Vanessa Barcus first conceived of Goldyn, an apparel store with a high-fashion edge, as an online boutique in 2007. Ten years later, now at home in its brick-and-mortar guise in LoHi, Goldyn is not only one of Denver’s trendiest go-to shops for the millennial crowd, but it’s also morphed into one of the artsiest, thanks to Barcus’s growing curated approach to fashion merchandising and her dedicated support for local designers, makers and fine artists. Barcus is looking forward to the next ten years, with a new, intensified focus on the local; learn more from her answers to the 100CC questionnaire.
Way to start out with an easy question! (Kidding!) Well, due to my obsession with all things ’60s psychedelia, I’d go with art dealer and gallerist Robert Fraser, the man who was truly at the epicenter of influence in the swinging London of that time. Though I might initially be inclined to say someone cliché like John Lennon or David Bowie, Fraser was really a huge tastemaker behind the scenes who informed a lot of what those people in the spotlight did, especially when it came to pushing boundaries and bringing avant-garde, alternative thinking to the forefront.
Who in the world is interesting to you right now, and why?
So hard to choose just one! I guess I’d have to say Elon Musk, just because of his agenda of pushing green energy forward and the fact that he — hopefully — has the means to do it. It looks like we’re going to have to rely on ourselves and the private sector to make any progress happen right now. Aside from him, I’m inspired by some of the designers we work with at Goldyn, like Mara Hoffman and Ariana Boussard-Reifel, who are weaving their social activism into their work and putting their money where their mouths are, which I truly admire.
Since I work in fashion, I’ll speak to fashion trends. I’ll just go ahead and say it: I’m ready for the skinny jean to die.
What's your day job?
I’m lucky that my day job also happens to be my passion project, which is being the owner and creative director of Goldyn boutique.
A mystery patron offers you unlimited funds for life. What will you do with it?
I’d become the eccentric, weird arts patron that I truly want to be, wearing a different caftan or muumuu every day (oh wait, I already do that…). I’d support all my artist friends by buying, commissioning and collecting their art. I’d fly around the world meeting new artists and interesting people. At the shop, I'd carry all the out-there, eccentric, weird, obscure designers that my little heart desires, without concern about what would actually sell. I’d start a salon of like-minded friends and thinkers — not something as pretentious as that sounds, but something where we could create a community of fascinating, creative people. I’d throw even more art openings and shows for our artist and musician friends at the store.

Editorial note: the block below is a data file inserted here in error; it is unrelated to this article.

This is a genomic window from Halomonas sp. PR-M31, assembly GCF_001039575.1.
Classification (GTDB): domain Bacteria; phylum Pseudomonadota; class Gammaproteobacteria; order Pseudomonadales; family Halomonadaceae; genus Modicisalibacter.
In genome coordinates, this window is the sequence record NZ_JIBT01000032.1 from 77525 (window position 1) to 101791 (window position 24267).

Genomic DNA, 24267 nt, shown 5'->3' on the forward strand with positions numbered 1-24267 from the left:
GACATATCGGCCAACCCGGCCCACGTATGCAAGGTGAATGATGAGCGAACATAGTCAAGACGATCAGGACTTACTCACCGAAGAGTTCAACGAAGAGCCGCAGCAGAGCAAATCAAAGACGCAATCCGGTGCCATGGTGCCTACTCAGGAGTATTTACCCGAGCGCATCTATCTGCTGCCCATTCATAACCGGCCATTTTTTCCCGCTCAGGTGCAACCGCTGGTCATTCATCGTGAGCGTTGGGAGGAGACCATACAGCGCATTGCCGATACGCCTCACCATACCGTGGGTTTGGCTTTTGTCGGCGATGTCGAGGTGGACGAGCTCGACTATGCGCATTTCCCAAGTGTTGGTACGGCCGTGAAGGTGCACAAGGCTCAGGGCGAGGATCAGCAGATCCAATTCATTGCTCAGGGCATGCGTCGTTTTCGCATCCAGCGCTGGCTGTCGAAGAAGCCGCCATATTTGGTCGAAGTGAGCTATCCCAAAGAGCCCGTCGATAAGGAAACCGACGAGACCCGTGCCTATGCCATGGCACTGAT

Love it! I’m partial, being a native and all, but not only is this place beautiful and offers a much better quality of life than New York or L.A., but there is so much creative energy coming into (and radiating out from) this city right now. It’s a fun time to be here; the city feels like it’s ours for the taking, where we can make of it what we want. Though the costs are definitely going up, it’s still easier to start a business or a creative endeavor here, and the community is so supportive. That’s my favorite part — the fact that we all support each other to succeed here.
What's the one thing Denver (or Colorado) could do to help the arts?
Offer more access to government funding for creative projects, whether they be for art exhibitions, creative businesses, festivals or what have you. It’s already going on, but I think we could use more of it if we really want to be an epicenter for the arts and culture.
Who is your favorite Colorado Creative?
Reed Fuchs from Denver band DéCollage/Moon Magnet collective. He is a magical unicorn being brought from another planet to bring fun, free-spiritedness, openess and creativity to Denver.
On June 2, we’ll be celebrating Goldyn’s tenth birthday, which is crazy to think about. We’re having a big blow-out party at the shop, needless to say. I’m happy to say that by year ten, we’ve finally aligned with what my higher vision for the business has been: We’re cutting out all of our bigger corporate-owned/commercial brands, and are now fully supporting independent artists and designers whose visions are in line with ours. Beyond that, I’ll be taking some personal time to travel to some inspiring places like the island of Roatan and hopefully Morocco later in the year.
Who do you think will get noticed in the local arts community in the coming year?
I think she’s already being noticed, but photographer Kristen Sink is a standout for me. Again, I might be partial here because we work with her, but her fine art — both the digital work and her collodion wet plate work — is truly impressive and on the level of any international artist, and should be recognized as such.
Goldyn, 2040 West 30th Avenue. Admission is free. Learn more about Goldyn online.